A likely story: a review of France: A modern history by Albert Guérard.
This modern history dates from 1969, just after the establishment of the Fifth Republic. It begins with the Palaeolithic, and calls itself a biography of a nation.
There is a sense about the book of the author explaining France to the Anglo-American world, and of elucidating the French sensibility, one that is both nationalistic and pound and yet aware that the nation is not all (“Above France, civilisation.”). The book is opinionated, pithy, supportive of religion in general, and at times defensive. It is an idiosyncratic work, factual as far as I can tell. Some passages resonate today:
Arab nationalism, now such a burning problem for the French and for the whole world, had its inception in the efforts of the Young Turks to impose the supremacy of the Osmanlis. It was sharpened when, after fighting on the side of the Allies, the Arabs, and not the Turks, were placed under tutelage, as though they were the lesser breed. It was goaded into frenzy when the Zionist state was forced upon them, without any regard for their sentiments. It became more darkly fanatical when financial aid was proffered to Egypt, on the condition that the donors were to dictate its policy. The Arabs, in Cairo, in Iraq, in Algiers, will refuse to be bought. Prosperity may be a substitute for dignity, for a handful of profiteer: never for the depths of a people.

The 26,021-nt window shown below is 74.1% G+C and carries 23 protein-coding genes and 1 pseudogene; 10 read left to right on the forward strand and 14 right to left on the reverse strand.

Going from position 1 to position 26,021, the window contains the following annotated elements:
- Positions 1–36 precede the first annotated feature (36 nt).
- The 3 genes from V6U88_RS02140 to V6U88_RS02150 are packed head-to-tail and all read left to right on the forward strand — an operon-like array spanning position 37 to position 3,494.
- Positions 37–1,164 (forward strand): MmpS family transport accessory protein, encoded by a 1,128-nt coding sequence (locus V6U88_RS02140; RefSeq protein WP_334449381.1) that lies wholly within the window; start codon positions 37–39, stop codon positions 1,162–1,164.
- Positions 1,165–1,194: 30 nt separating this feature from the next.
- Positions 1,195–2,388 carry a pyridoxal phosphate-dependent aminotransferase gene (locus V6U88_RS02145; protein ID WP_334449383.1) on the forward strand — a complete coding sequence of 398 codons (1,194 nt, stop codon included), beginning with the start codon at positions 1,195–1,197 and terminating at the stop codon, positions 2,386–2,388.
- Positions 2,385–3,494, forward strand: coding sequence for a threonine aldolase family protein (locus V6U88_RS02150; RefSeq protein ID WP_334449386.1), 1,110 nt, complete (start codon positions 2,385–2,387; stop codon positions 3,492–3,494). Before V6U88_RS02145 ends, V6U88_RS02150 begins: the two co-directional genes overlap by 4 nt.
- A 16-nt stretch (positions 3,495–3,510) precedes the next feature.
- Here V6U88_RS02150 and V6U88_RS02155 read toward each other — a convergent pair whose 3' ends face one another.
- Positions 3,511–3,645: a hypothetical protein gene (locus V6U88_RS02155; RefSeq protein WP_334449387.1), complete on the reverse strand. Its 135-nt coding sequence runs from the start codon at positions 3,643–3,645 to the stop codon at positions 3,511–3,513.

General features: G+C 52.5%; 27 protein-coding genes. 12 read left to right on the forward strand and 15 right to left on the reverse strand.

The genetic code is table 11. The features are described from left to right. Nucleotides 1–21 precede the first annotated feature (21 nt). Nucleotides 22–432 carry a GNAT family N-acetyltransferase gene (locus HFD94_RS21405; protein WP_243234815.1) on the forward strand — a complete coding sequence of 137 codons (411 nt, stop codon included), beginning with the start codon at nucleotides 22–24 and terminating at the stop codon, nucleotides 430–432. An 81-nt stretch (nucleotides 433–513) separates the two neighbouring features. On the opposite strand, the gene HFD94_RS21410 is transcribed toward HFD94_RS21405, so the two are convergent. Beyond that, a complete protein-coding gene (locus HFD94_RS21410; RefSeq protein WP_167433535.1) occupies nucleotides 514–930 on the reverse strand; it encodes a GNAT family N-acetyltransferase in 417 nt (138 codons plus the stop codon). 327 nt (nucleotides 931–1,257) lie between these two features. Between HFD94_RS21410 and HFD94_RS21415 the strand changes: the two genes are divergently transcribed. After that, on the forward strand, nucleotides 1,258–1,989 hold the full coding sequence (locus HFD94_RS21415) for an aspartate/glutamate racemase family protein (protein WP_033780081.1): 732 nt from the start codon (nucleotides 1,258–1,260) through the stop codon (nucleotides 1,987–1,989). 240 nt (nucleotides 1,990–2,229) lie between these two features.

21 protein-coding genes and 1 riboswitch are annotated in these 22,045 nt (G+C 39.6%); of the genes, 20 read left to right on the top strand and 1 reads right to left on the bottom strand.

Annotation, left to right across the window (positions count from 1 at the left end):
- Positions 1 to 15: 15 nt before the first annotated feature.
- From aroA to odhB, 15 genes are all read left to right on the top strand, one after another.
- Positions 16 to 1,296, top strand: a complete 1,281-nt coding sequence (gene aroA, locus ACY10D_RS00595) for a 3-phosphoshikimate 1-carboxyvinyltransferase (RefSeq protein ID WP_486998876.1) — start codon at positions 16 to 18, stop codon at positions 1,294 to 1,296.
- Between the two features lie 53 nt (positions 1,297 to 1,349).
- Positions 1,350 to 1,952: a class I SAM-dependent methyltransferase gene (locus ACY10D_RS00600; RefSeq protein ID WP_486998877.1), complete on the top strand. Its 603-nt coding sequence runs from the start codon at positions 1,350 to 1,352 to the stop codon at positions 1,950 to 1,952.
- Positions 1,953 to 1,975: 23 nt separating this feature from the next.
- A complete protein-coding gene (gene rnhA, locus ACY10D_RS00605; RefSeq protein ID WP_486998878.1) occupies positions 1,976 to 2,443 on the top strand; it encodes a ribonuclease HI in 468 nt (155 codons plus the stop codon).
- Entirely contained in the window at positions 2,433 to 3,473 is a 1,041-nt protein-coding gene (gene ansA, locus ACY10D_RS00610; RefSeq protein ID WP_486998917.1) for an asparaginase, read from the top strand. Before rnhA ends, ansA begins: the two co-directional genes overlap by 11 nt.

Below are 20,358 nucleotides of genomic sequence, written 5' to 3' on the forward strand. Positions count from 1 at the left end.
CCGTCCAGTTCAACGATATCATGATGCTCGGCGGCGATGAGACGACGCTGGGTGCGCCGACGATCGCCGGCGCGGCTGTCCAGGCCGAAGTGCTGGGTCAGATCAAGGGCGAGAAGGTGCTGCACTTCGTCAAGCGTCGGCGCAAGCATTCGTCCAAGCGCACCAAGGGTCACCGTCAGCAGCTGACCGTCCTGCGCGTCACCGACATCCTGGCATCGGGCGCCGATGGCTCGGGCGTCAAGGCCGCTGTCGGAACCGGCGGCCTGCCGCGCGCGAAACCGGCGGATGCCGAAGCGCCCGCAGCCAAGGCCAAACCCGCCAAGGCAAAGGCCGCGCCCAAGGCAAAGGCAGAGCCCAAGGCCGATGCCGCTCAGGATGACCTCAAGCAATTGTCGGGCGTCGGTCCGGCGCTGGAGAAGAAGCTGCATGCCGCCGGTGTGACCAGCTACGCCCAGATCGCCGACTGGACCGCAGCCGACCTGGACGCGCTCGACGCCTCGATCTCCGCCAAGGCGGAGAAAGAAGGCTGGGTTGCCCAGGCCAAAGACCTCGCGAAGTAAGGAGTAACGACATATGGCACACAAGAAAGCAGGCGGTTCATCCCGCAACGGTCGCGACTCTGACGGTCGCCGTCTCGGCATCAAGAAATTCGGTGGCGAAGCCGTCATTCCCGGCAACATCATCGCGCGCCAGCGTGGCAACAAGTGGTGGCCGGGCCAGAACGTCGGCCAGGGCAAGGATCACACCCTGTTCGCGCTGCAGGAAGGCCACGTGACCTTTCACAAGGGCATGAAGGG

There is much in this to argue with and at the same time much that is perceptive. This is a good summary of the book.
Worth a look for the student of European history.